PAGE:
Blocking the CD28-B7 T cell costimulatory activation pathway protects animals from developing experimental autoimmune encephalomyelitis (EAE). In the mouse EAE model, selective blockade of B7-1 by specific mAbs has been shown to protect animals from EAE. In the Lewis rat model, we have shown that CD28-B7 blockade by systemic administration of CTLA4Ig prevents actively induced EAE. Since CTLA4Ig binds to both B7-1 and B7-2, we used a mutant form of CTLA4Ig (CTLA4IgY100F) that binds only B7-1, to study the role of B7-1 blockade in this model. Such a reagent avoids the potential of signaling by mAbs. Systemic administration of CTLA4IgY100F in several dosing regimens did not protect from EAE, and in some protocols worsened disease, while CTLA4Ig was always protective. In contrast, systemic injection of APCs preincubated ex vivo with the encephalitogenic peptide of myelin basic protein and either CTLA4Ig or CTLA4IgY100F protected recipients from disease. In vitro studies confirmed the in vivo observations and showed that primed lymph node cells from protected animals had decreased proliferative responses to myelin basic protein as compared with controls, while lymphocytes from animals treated with systemic CTLA4gY100F did not. More importantly, systemic administration of CTLA4IgY100F abrogated the protective effect of ex vivo treated APCs. These data suggest an important regulatory role for B7-1, perhaps through binding to CTLA4, in this model of EAE. Understanding the role and mechanisms of selective blockade of costimulatory molecules has implications for therapy of autoimmune disease.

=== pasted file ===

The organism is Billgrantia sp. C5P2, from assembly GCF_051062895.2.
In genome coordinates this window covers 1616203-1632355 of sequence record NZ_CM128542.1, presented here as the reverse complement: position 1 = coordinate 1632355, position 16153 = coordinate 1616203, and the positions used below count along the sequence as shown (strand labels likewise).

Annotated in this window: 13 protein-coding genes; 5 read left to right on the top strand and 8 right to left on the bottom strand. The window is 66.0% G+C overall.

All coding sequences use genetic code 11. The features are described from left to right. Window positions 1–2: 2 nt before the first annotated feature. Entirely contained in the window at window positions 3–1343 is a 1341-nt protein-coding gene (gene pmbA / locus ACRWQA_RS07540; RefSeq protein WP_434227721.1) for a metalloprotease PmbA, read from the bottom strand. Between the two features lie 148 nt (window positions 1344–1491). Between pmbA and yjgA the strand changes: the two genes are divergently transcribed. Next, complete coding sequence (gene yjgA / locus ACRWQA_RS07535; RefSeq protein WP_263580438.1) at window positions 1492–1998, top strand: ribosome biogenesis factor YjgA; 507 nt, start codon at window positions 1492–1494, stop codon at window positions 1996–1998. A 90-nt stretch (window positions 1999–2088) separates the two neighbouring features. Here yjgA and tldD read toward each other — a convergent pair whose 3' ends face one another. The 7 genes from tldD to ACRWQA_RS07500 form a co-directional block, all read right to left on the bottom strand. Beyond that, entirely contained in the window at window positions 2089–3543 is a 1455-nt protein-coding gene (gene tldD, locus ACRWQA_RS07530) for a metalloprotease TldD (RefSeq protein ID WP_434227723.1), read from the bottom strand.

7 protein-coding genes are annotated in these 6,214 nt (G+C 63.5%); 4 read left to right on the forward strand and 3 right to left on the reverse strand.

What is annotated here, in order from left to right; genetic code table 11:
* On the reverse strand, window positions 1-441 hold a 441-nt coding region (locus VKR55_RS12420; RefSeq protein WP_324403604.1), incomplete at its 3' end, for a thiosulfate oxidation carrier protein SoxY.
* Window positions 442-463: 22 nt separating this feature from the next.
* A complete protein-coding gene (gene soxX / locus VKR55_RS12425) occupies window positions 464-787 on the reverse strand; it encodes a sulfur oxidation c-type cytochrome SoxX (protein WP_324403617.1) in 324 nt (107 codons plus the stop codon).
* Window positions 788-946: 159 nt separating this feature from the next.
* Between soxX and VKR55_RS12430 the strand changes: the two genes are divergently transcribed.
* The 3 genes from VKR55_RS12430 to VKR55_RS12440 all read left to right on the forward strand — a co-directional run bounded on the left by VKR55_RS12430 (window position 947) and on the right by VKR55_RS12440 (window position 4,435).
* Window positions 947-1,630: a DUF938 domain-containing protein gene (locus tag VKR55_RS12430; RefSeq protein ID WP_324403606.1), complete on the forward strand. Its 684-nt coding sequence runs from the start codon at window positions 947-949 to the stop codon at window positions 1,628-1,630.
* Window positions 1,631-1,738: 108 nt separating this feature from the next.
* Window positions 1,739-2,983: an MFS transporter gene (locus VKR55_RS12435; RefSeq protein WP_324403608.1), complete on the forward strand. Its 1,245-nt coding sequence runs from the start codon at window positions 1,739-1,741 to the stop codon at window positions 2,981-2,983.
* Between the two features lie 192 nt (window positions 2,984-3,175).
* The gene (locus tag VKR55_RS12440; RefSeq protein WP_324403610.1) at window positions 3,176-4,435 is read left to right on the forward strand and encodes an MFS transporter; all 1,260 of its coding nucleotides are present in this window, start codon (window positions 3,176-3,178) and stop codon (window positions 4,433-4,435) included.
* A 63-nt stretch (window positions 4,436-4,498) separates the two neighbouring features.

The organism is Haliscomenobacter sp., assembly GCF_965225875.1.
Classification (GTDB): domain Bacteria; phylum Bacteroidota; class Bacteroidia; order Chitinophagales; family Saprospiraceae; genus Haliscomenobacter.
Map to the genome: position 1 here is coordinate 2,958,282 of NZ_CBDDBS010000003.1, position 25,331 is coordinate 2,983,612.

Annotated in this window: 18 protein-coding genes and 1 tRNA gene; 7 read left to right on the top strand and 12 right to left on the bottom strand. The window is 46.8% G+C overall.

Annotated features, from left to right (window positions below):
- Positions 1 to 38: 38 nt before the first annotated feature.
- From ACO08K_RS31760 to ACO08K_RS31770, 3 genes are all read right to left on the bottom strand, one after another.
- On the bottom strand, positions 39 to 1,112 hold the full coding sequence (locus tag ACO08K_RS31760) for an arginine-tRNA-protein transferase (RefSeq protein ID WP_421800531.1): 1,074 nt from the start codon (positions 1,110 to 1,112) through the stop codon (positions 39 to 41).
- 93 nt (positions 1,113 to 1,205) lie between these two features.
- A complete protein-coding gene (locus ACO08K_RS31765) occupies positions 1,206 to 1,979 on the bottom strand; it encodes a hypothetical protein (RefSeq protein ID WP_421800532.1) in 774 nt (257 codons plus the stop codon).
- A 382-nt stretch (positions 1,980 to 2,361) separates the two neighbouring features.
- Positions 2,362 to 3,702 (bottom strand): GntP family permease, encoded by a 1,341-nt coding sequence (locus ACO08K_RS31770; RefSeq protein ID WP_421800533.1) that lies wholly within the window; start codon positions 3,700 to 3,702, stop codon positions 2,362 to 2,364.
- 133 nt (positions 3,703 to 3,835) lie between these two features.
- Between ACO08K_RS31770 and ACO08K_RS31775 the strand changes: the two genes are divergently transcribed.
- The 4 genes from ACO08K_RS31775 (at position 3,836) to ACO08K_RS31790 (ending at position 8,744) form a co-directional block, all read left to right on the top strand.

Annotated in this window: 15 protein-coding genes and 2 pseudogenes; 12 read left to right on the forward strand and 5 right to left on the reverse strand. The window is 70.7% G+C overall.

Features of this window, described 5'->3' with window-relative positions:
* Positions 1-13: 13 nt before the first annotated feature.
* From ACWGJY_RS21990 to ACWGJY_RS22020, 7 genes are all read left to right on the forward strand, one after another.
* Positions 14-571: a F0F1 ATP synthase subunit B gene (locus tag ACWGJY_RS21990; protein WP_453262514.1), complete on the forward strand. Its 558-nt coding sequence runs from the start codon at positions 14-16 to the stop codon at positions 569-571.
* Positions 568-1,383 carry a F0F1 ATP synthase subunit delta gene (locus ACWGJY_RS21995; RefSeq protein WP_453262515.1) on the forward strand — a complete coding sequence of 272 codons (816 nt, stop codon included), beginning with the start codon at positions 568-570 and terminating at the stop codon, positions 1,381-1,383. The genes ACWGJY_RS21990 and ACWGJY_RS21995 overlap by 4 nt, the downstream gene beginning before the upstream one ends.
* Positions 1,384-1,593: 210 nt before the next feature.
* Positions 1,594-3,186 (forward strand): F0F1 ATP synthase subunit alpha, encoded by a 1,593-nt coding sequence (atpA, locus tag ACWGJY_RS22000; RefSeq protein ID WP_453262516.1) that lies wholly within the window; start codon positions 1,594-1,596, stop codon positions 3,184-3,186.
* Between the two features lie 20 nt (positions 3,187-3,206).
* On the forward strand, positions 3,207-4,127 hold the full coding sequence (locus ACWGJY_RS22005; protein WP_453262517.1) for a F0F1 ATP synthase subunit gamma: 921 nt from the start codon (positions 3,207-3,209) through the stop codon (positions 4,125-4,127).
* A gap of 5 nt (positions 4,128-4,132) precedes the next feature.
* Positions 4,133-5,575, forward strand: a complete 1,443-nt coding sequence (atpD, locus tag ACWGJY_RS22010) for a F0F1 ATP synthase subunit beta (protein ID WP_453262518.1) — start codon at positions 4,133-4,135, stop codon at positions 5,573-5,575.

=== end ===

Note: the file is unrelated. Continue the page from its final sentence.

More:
|Original language||English (US)|
|Number of pages||5|
|Journal||Journal of Immunology|
|State||Published - Nov 1 1997|
ASJC Scopus subject areas
- Immunology and Allergy